The longer the title of the light novel, the better it is!
Ever since The Melancholy of Haruhi Suzumiya it’s been an infectious setup for nearly a decade. You get a bunch of friends, make up some excuse of a club that really does nothing all day, and then you have a bunch of shenanigans together. What is it about the high-school slice-of-life that makes it so popular and successful? The Inverseman investigates!
1. Never forget the Springtime of Youth
It’s more relatable than anything. To the twenty-something and teenage viewers of these shows, good times and memories abound whenever the characters go hang out at local spots, go on summer vacation adventures, or prepare for the culture festival. That’s far more “realistic” than a plot setup involving saving the world or a space opera where for some reason half the female cast is nearly naked. You don’t need a million and one Buzzfeed, ThoughtCatalogue, etc. type websites to tell you that, and the plethora of light novel authors and anime writers know that too. For some viewers, this can extend to living vicariously through the cast where perhaps you never really had a first romance in high school or never really got to make that throwaway club where you just did nothing but chill. Perhaps you never got to be surrounded by cute girls in some harem… Regardless, there is a romanticism about these days, and it works. For a non-weeaboo example, just look at Seinfeld that was “a show about nothing”.
2. High school girls can do anything
Like they say in Daily Lives of Highschool Boys, you really can have high school girls do anything and it will sell like hotcakes. Throw moe and fanservice into anything and you quickly forget that your characters are supposed to be rehearsing for a big concert or getting ready for the intramural mahjong tournament. For better or for worse, who cares? You can literally have a club based around nothing and your plot setup is done. This point is more for the moe trends than anything but it augments well into the framework. No battles to worry about or love dramas if you don’t want them, just have five girls look cute on camera and artistry be damned! If you’re not focused as much on the fanservice, you can, however, open up other avenues to incorporate cultural phenomenon that make for pleasing and well-rounded characters with all the interpersonal interactions at the forefront, making moe just a hook rather than the main substance.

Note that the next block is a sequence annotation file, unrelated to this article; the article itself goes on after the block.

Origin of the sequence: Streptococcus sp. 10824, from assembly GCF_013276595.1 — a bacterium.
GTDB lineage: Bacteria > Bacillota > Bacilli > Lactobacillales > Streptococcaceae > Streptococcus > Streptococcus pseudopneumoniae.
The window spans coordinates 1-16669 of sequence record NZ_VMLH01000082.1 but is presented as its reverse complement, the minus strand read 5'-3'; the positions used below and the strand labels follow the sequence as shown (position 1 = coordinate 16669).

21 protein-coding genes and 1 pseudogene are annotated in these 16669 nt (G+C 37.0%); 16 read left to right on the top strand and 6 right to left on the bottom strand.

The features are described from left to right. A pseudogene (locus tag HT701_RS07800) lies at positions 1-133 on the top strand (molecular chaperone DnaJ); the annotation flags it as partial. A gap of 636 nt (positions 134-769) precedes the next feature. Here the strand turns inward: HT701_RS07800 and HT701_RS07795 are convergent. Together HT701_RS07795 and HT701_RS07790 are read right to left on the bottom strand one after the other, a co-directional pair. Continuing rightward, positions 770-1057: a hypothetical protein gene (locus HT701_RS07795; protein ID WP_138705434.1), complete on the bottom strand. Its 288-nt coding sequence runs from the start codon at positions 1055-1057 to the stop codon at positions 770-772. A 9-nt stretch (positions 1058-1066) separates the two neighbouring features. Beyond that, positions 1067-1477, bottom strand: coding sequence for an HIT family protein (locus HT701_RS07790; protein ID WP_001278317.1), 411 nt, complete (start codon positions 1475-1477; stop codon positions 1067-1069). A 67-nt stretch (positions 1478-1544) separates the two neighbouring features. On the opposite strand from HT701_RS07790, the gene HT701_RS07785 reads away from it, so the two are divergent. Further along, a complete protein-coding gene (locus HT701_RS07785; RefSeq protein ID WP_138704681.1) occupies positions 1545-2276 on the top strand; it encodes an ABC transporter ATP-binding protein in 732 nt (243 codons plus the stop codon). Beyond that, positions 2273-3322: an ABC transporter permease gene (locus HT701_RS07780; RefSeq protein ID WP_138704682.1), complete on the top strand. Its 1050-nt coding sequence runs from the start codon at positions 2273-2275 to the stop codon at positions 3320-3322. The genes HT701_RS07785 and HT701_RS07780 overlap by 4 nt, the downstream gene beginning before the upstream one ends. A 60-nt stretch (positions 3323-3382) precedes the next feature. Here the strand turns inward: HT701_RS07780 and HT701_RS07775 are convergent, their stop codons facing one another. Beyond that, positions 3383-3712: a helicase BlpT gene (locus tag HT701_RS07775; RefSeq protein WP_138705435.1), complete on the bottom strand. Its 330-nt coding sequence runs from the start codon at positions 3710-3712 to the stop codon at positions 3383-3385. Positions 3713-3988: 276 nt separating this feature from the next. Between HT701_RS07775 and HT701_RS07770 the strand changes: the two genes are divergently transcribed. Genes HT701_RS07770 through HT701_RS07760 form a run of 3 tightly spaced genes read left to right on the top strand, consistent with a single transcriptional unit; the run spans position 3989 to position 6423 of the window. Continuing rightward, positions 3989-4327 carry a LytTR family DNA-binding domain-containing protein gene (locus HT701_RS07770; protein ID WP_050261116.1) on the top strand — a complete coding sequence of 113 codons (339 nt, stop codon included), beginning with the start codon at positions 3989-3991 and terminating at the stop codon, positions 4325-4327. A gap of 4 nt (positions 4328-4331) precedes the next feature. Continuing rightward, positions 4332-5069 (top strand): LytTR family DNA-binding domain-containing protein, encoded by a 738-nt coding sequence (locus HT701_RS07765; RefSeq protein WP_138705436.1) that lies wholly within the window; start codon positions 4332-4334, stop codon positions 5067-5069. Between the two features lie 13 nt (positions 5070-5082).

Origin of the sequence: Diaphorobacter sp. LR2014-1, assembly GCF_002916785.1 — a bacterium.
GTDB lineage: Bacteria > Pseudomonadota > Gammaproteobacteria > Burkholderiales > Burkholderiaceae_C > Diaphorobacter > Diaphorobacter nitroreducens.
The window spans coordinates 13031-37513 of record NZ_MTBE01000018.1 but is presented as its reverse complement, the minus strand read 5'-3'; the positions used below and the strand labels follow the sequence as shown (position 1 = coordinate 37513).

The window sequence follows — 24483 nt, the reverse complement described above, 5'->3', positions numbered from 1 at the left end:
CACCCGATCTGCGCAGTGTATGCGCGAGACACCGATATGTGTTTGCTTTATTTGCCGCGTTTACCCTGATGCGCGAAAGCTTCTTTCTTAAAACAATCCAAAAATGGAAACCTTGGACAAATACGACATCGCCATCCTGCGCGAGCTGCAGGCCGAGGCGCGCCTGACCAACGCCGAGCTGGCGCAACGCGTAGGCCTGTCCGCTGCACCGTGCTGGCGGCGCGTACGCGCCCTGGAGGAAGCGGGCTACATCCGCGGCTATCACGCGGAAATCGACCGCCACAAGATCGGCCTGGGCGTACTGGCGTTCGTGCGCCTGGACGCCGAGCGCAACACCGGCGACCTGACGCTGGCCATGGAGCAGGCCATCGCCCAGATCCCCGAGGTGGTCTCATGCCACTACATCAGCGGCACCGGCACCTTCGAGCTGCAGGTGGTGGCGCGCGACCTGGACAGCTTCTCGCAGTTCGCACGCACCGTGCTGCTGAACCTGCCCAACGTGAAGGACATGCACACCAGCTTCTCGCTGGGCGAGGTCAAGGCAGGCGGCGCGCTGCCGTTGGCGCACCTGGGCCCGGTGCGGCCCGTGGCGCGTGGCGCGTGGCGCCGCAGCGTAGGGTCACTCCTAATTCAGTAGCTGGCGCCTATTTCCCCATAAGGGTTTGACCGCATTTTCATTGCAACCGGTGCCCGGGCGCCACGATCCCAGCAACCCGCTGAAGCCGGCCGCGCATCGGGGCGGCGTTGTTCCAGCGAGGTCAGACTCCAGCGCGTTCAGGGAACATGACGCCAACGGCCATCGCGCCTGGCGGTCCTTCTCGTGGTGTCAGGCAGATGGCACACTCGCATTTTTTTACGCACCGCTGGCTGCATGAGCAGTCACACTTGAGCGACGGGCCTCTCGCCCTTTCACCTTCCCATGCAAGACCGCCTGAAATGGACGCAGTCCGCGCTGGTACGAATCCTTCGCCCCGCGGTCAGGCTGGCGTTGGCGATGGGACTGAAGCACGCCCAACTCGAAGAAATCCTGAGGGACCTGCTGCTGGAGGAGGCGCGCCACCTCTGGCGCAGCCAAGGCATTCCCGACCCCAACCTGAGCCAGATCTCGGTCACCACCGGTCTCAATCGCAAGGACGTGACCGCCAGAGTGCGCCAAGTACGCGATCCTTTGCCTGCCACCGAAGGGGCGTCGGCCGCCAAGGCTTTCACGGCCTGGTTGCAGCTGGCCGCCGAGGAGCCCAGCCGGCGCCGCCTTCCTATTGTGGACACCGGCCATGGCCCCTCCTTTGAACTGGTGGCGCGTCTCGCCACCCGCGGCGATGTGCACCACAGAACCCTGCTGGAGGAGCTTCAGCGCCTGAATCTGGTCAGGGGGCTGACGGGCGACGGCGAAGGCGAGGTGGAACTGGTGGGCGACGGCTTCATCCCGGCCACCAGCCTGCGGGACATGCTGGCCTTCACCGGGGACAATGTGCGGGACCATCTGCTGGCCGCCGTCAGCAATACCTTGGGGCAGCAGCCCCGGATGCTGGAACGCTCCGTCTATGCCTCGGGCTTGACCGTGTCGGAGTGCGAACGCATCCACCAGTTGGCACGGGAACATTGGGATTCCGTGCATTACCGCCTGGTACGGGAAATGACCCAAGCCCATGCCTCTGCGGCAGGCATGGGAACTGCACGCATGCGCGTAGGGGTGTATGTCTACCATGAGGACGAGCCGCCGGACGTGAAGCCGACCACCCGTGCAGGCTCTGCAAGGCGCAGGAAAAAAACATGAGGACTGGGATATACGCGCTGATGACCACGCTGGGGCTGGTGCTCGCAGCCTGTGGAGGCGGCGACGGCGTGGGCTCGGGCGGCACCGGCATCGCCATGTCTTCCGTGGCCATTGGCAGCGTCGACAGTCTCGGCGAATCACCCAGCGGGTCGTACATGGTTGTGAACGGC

3. It’s a basic and scalable template
Using the initial archetype of “five teens gather in a club room after school” you have all the motivations for the episode pre-installed. Unlike Nichijou or Azumanga Daioh, you don’t really have the Go-Home Club where then you actually need to install more ideas to gather your cast together and vary up the locales for the gags (on the way home, at a cafe, bumming around in someone’s house uninvited). Instead, the whole gang is here like it always is every week. The other neat feature about this setup is that it scales itself very easily to adjust to any setting no matter how ordinary or ridiculous it needs to be, we can make it as out-there or down-to-earth as we please because the setting is so neutral. Kyoukai no Kanata easily tracks back to the literary clubroom even with its supernatural elements, so more Mirai and her megane girl antics for everyone
4. The format drives itself
The great thing about a school club is that not only is the cast motivated every week to show up, the overarching story propels itself with the very progression of the school year. Most of these shows chronicle a year or a semester of schooling, so it’s a long time to keep track of without necessarily needing to write in some pressing world-ending objective, unless that happens to be a key plot point, like getting ready for a swim meet. With a school club, the narrative is as easygoing or driven as need be.
You’re gonna join my club!
Now of course there are consequences, because of how easy it is to set up a school-age slice-of-life, it’s far too easy to pander to the proper crowds and invest little effort into a novel or an anime. (See my thoughts on Haganai) But of course, there’s also potential for great comedy, comedy that sticks right into the heartstrings of the audience. After all, one of the biggest keys to being funny isn’t trying hard to find that one gag but saying “hey, I never really saw it that way before!” turning the mundane into the hilarious. And because the setting is so ordinary, you can also evoke good drama like in OreGairu with its deeper-than-you’d-expect characters.
In the end, the school club life may be overdone to agonizing groans where creators just hope to cash in on the fanservice and cliches or it could really make for great characters and stories, just look at Hyouka (check our reviews here!). Join me next time when I improve my fashion sense.
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